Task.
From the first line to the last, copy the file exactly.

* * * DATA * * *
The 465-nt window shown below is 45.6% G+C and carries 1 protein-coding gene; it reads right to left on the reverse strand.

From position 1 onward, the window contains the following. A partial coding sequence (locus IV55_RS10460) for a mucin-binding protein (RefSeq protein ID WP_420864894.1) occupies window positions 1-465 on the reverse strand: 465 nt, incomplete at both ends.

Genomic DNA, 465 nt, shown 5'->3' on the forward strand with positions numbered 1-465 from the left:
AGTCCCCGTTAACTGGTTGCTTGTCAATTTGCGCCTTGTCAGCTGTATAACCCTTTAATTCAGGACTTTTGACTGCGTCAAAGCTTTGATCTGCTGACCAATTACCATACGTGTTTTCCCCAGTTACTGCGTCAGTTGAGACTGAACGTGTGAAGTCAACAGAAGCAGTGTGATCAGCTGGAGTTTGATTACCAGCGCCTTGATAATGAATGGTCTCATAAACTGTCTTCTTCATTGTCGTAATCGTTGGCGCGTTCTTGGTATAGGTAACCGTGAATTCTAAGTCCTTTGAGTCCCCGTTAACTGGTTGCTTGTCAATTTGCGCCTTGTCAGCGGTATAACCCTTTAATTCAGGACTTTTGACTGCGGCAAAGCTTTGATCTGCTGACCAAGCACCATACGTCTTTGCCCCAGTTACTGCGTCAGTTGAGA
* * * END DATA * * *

The 465-nt window shown below is 45.6% G+C and carries 1 protein-coding gene; it reads right to left on the reverse strand.

From position 1 onward, the window contains the following. A partial coding sequence (locus IV55_RS10460) for a mucin-binding protein (RefSeq protein ID WP_420864894.1) occupies window positions 1-465 on the reverse strand: 465 nt, incomplete at both ends.

Genomic DNA, 465 nt, shown 5'->3' on the forward strand with positions numbered 1-465 from the left:
AGTCCCCGTTAACTGGTTGCTTGTCAATTTGCGCCTTGTCAGCTGTATAACCCTTTAATTCAGGACTTTTGACTGCGTCAAAGCTTTGATCTGCTGACCAATTACCATACGTGTTTTCCCCAGTTACTGCGTCAGTTGAGACTGAACGTGTGAAGTCAACAGAAGCAGTGTGATCAGCTGGAGTTTGATTACCAGCGCCTTGATAATGAATGGTCTCATAAACTGTCTTCTTCATTGTCGTAATCGTTGGCGCGTTCTTGGTATAGGTAACCGTGAATTCTAAGTCCTTTGAGTCCCCGTTAACTGGTTGCTTGTCAATTTGCGCCTTGTCAGCGGTATAACCCTTTAATTCAGGACTTTTGACTGCGGCAAAGCTTTGATCTGCTGACCAAGCACCATACGTCTTTGCCCCAGTTACTGCGTCAGTTGAGA